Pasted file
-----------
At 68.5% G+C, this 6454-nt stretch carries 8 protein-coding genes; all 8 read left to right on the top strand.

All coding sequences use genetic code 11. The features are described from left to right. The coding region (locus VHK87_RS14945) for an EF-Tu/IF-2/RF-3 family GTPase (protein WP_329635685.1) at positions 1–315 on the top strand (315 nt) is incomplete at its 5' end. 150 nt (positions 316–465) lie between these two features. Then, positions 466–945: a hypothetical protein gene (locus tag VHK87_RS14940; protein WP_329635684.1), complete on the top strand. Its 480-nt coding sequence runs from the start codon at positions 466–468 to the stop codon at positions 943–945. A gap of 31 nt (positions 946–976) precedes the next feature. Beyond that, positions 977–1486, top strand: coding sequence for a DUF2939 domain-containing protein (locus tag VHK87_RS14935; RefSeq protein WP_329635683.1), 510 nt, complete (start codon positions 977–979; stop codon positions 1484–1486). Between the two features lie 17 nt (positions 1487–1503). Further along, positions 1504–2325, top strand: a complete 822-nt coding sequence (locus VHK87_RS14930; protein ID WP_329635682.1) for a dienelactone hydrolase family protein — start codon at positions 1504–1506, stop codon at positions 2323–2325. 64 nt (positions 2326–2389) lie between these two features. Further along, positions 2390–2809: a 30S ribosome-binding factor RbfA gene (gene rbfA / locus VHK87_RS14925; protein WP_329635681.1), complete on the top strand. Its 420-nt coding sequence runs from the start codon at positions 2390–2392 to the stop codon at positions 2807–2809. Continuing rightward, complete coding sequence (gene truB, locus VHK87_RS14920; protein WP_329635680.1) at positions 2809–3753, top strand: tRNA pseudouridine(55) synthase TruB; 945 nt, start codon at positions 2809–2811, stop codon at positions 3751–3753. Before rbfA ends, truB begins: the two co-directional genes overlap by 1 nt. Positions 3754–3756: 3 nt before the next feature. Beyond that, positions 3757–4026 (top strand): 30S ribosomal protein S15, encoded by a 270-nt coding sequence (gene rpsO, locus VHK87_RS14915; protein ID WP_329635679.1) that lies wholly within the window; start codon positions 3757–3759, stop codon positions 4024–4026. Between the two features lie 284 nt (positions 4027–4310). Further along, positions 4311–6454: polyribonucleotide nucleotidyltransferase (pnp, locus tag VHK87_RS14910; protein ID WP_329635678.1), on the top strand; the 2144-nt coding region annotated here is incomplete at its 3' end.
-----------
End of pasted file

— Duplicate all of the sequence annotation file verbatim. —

At 68.5% G+C, this 6454-nt stretch carries 8 protein-coding genes; all 8 read left to right on the top strand.

All coding sequences use genetic code 11. The features are described from left to right. The coding region (locus VHK87_RS14945) for an EF-Tu/IF-2/RF-3 family GTPase (protein WP_329635685.1) at positions 1–315 on the top strand (315 nt) is incomplete at its 5' end. 150 nt (positions 316–465) lie between these two features. Then, positions 466–945: a hypothetical protein gene (locus tag VHK87_RS14940; protein WP_329635684.1), complete on the top strand. Its 480-nt coding sequence runs from the start codon at positions 466–468 to the stop codon at positions 943–945. A gap of 31 nt (positions 946–976) precedes the next feature. Beyond that, positions 977–1486, top strand: coding sequence for a DUF2939 domain-containing protein (locus tag VHK87_RS14935; RefSeq protein WP_329635683.1), 510 nt, complete (start codon positions 977–979; stop codon positions 1484–1486). Between the two features lie 17 nt (positions 1487–1503). Further along, positions 1504–2325, top strand: a complete 822-nt coding sequence (locus VHK87_RS14930; protein ID WP_329635682.1) for a dienelactone hydrolase family protein — start codon at positions 1504–1506, stop codon at positions 2323–2325. 64 nt (positions 2326–2389) lie between these two features. Further along, positions 2390–2809: a 30S ribosome-binding factor RbfA gene (gene rbfA / locus VHK87_RS14925; protein WP_329635681.1), complete on the top strand. Its 420-nt coding sequence runs from the start codon at positions 2390–2392 to the stop codon at positions 2807–2809. Continuing rightward, complete coding sequence (gene truB, locus VHK87_RS14920; protein WP_329635680.1) at positions 2809–3753, top strand: tRNA pseudouridine(55) synthase TruB; 945 nt, start codon at positions 2809–2811, stop codon at positions 3751–3753. Before rbfA ends, truB begins: the two co-directional genes overlap by 1 nt. Positions 3754–3756: 3 nt before the next feature. Beyond that, positions 3757–4026 (top strand): 30S ribosomal protein S15, encoded by a 270-nt coding sequence (gene rpsO, locus VHK87_RS14915; protein ID WP_329635679.1) that lies wholly within the window; start codon positions 3757–3759, stop codon positions 4024–4026. Between the two features lie 284 nt (positions 4027–4310). Further along, positions 4311–6454: polyribonucleotide nucleotidyltransferase (pnp, locus tag VHK87_RS14910; protein ID WP_329635678.1), on the top strand; the 2144-nt coding region annotated here is incomplete at its 3' end.